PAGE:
Feeling All The Feels in the Midst of Uncertainty

By Bryan Garcia (he/him/his)

The other day I was on a call with a long time friend and something happened that finally allowed me to face what has been going on these past couple of weeks amidst everything COVID-19.

My friend lives in another city, so we are “Virtual Quarantine Buddies” and have kept each other updated on our lives, what we have been up to as far as how we spend our days, motivating each other to “get the job done” and get through the day to be able to do it all over again the next day. Rinse and repeat.

So during our conversation, they had the audacity to ask me “…,but how are you actually doing?” I froze for a second, chuckled and thought about a go-to answer that would not cause them to feel worried or concerned. Then, I did a complete 180 and decided to reveal the truth. “I’m actually not doing so well,” I replied. I went on to share how all that has been going on has hit me like crashing waves and in untimely phases. How I feel both immense gratitude and fear at the same time and how confusing that is for me. I also expressed how frustrated I was that so much of my regular routine had changed and “been taken away from me,” but deeply aware and a bit guilty of how lucky I am to have what I still do and how not everyone can say the same. I was struggling emotionally and mentally as well as physically.

Before that, there was definitely a lot of hiding and avoiding going on with a dash of acknowledgement. This is not to say that I wasn’t feeling or seeing the impact this was having in my life, but I was able to lean on the good around me so much that I didn’t realize how putting so much weight on the things that I am grateful for would not make the bad somehow magically disappear. It would still be there ready and waiting.

This is coming at us and hitting us all in different ways: economic fears, terrifying headlines, losing connections, climbing numbers, canceled events, uncertainty, compromised health, increased racial attacks on Asian communities, and even harmful myths. Things have changed. Our sense of safety feels like it is at risk. This fear increases if you are considered an essential worker and do not have the option of working from home or if you are immunocompromised.

Acknowledging these feelings is so important. Here is more of what that could look like:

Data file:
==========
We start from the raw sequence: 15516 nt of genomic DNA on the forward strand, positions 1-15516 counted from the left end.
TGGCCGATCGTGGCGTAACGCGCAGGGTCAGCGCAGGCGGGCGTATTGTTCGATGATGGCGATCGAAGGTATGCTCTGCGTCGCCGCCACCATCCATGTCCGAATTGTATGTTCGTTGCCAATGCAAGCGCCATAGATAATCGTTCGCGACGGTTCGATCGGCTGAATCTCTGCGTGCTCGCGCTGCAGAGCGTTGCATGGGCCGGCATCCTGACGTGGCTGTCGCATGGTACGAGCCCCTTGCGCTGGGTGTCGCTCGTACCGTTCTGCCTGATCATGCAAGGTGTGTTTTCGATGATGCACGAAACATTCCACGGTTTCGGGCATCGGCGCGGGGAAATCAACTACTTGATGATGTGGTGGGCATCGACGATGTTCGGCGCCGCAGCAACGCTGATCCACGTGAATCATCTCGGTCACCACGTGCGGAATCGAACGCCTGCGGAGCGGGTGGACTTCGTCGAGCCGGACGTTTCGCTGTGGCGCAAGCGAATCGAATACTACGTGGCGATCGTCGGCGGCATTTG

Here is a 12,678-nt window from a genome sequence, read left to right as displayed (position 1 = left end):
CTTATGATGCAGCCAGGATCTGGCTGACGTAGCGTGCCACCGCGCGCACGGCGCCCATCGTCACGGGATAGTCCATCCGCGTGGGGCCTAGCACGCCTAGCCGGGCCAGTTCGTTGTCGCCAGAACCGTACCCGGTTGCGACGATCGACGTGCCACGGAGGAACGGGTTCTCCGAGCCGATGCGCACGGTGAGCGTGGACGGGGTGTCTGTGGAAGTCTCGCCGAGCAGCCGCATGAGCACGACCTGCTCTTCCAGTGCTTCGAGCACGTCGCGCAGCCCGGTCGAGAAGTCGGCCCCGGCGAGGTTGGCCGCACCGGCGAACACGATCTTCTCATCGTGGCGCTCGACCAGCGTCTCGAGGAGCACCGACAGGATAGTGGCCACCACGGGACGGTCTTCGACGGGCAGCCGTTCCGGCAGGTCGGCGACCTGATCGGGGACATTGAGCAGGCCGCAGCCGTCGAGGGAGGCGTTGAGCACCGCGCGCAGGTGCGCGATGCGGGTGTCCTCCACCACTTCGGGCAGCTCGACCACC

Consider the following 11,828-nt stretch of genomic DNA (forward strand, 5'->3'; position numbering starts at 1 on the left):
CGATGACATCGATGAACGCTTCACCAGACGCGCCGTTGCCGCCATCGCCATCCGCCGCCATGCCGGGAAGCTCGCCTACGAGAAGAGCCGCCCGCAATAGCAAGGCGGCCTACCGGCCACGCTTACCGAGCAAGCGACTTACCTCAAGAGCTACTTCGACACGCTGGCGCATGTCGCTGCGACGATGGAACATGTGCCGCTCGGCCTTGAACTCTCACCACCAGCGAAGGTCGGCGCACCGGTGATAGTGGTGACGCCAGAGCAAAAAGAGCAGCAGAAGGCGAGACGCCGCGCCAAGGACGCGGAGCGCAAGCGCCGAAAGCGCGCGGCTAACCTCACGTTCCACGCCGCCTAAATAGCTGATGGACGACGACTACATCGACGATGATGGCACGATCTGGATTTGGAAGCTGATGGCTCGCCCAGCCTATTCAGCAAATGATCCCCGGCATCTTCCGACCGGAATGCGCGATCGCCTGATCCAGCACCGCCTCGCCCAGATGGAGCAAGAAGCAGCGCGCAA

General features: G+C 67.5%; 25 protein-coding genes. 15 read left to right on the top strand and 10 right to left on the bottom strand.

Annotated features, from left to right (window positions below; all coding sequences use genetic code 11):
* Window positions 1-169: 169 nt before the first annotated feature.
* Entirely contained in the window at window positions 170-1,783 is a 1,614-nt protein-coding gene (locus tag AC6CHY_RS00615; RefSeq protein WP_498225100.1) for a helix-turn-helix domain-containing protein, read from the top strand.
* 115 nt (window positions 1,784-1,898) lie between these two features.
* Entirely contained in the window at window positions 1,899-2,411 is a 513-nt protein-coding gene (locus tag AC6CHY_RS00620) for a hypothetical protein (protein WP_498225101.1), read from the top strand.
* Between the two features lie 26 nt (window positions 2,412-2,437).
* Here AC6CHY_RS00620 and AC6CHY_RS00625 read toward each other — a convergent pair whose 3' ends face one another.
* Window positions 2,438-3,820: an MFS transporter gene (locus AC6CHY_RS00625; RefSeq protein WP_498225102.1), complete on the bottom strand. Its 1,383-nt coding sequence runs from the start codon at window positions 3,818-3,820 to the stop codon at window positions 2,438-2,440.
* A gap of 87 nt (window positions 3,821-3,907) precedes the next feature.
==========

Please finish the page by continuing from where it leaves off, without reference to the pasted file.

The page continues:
A daily or at least weekly check-in: It can be with yourself, your pets, co-workers, friends or family. Pick one or more as needed or possible and don’t feel like it has to be long or exhaustive or eloquent. Just share how you feel if it is safe to do so. It can look like agreeing on a set day, time, frequency and duration of the check in. So, I can talk to my friend and we can both agree to face-time every Friday night at 7pm for about 15-30 minutes to get a run-down of how our week went, what we are looking forward to and how we are feeling. Having someone that you can see and hear from regularly can be grounding and serve as a helpful motivator to get through the week.

Play the Name Game: “This is: Grief. Sadness. Anger. Joy. Peace. Love. Fear.” Naming it can assist us in regulating and allowing these feelings to move through our bodies as needed. Recognizing that “this is me when I feel lonely so I will give myself the next five to ten minutes to allow this feeling to take its course” can help us strengthen our resilience and avoid making poor decisions.

Practice Self-Compassion: That can look like taking your hand and placing it over your heart and applying a gentle, loving pressure and saying something like, “No, I am not as productive as I was before all of this. People are hurting and there is literally a pandemic going on outside that door. It makes sense that I am not able to do all the things I feel need to be done considering everything that is going on.” Hopefully this can turn into you giving yourself what may be much needed permission and time to catch up with yourself when you are able to.

DON’T Compare someone else’s appearance of doing okay with how you are doing. You don’t have to buy all the bath bombs that Karen-with-all-the-likes is showing off on her insta-story to feel like you are coping well. Maybe instead you just sat up and tried a 3 minute Body Scan Meditation to help you feel grounded and start your morning? Karen doesn’t have it wrong and neither do you. You do you, boo.

Take some time to ask yourself:
“What do I need to do in order to be able to feel these feelings?”
“What influence do I have on this narrative that I am telling myself?”
“As I stay connected with my friends, family, work, netflix/hulu, social media and the news, what can I do to make sure I am staying connected with myself?”
“Considering the changes around me and my limits, what are some new ways I can care for myself and still be able to experience pleasure?”
“What if….(here is where you can balance out bad thoughts with good ones)” For example: “What if my elderly mother is able to get the support she needs to get her needs met and can have the least amount of physical interaction with others and reduce her risk of getting sick?”

With all of these, practice makes perfect. Why not start now? After that conversation with my friend, I knew that facing these feelings is what was going to allow me to not lose connection with myself. Maybe it can help you. It is so important to do what is in our hands to manage elevated stress and prioritize our mental wellness and emotional well-being at home in the healthiest ways possible.

How do you check in with yourself and what have you found works for you to manage the feelings that are coming up for you during this time? Let us know on Facebook, Instagram and Twitter @allgoqpoc!

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